You will see drones, which they already are, becoming better remote units. We use them a lot for scouting and air operations as their cost is cheaper than losing human/aircraft. They can pack just as much firepower, but have to be fielded for specific operations where jets can serve as more general purpose. You'll start to see them become more effective in ground combat as they don't flinch, don't deviate, don't get tired.

In order for there to be a shift, there has to be a need, not simply because its cool. Now if suddenly very large aliens start to appear and we need to design larger machines of war to fight them, sure. However again technology and cost need to have changed by then. If we start doing asteroid mining, then we'll see a shift into power armor or remote construction vehicles. If we're exploring a new planet where wildlife is larger, then there would be a need for a larger machine but by then we would also design the city/base/outpost with the ability for those new mech/drone/robots. It isn't that robots can't be created or aren't cool but there just isn't a need for them to fit, given current technological level and costs.
   
Made in us
Decrepit Dakkanaut






SoCal, USA!

nobody wrote:
Pacific Rim Jaegers ride the line on the real robots/super robots divide. Uprising tends to lean further into super robot territory though.

That being said, I’d agree that it’s most likely power armor, with a chance of mini-mecha (Heavy Gear/Gasakari) for infantry support.

Larger mecha would require a radical shift in a lot of factors to become practical in front line combat. I think you’d be more likely to see Bolos.


Pacific Rim is 100% super robots. They're fighting Kaiju 1:1 without any realistic military tactics at all. Weapons magically transform out of nowhere. They speak mumbo-jumbo like Star Wars. It's no more "real" than "Midichlorians" and "the Force" are. And it's not even 1/10 as good as Evangelion was when it came out 20(?) years ago! If we're talking about post-Evangelion mecha, then the Gantz Hard Suit and Mecha are far more "real" than Pacific Rim. At least they're all mass-production (from Alien technology transfer).

Patlabor (8m tall) could on the line, if it weren't always played for laughs so often. At 10m (and larger!), they're moving out of the practical range for ground combat, and only really practical for space combat. Heck, Robotech (Macross) can be seen as more real robot than Pacific Rim, where the Veritech military robots are basically fancy aerospace fighters and support units.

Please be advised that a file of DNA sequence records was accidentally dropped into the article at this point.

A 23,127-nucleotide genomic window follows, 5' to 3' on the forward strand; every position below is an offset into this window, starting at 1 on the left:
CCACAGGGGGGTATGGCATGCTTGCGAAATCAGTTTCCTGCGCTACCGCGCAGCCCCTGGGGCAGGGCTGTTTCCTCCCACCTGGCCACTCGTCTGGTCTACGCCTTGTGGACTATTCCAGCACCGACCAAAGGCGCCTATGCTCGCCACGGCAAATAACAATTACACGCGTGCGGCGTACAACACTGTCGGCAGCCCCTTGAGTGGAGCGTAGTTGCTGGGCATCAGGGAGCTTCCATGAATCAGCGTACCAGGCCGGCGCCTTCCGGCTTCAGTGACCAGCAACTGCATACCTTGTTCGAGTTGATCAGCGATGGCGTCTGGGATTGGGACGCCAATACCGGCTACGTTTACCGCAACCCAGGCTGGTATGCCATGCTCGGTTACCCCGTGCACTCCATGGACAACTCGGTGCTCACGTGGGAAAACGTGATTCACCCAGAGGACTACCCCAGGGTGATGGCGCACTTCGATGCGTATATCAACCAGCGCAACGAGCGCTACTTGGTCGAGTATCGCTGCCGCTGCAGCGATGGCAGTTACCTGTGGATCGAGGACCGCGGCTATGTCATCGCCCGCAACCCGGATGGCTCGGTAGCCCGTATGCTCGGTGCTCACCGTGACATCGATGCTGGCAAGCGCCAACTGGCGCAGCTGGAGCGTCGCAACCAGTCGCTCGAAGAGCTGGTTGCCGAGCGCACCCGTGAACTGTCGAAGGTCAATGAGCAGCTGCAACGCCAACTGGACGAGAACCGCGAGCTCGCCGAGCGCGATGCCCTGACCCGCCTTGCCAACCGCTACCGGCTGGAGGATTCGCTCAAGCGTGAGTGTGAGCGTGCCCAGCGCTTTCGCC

Made in us
Gun Mage




 JohnHwangDD wrote:
nobody wrote:
Pacific Rim Jaegers ride the line on the real robots/super robots divide. Uprising tends to lean further into super robot territory though.

That being said, I’d agree that it’s most likely power armor, with a chance of mini-mecha (Heavy Gear/Gasakari) for infantry support.

Larger mecha would require a radical shift in a lot of factors to become practical in front line combat. I think you’d be more likely to see Bolos.


Pacific Rim is 100% super robots. They're fighting Kaiju 1:1 without any realistic military tactics at all. Weapons magically transform out of nowhere. They speak mumbo-jumbo like Star Wars. It's no more "real" than "Midichlorians" and "the Force" are. And it's not even 1/10 as good as Evangelion was when it came out 20(?) years ago! If we're talking about post-Evangelion mecha, then the Gantz Hard Suit and Mecha are far more "real" than Pacific Rim. At least they're all mass-production (from Alien technology transfer).

Patlabor (8m tall) could on the line, if it weren't always played for laughs so often. At 10m (and larger!), they're moving out of the practical range for ground combat, and only really practical for space combat. Heck, Robotech (Macross) can be seen as more real robot than Pacific Rim, where the Veritech military robots are basically fancy aerospace fighters and support units.



None of the Jaeger weapon systems appear out of nowhere, they’re hidden away logically within the mecha in question.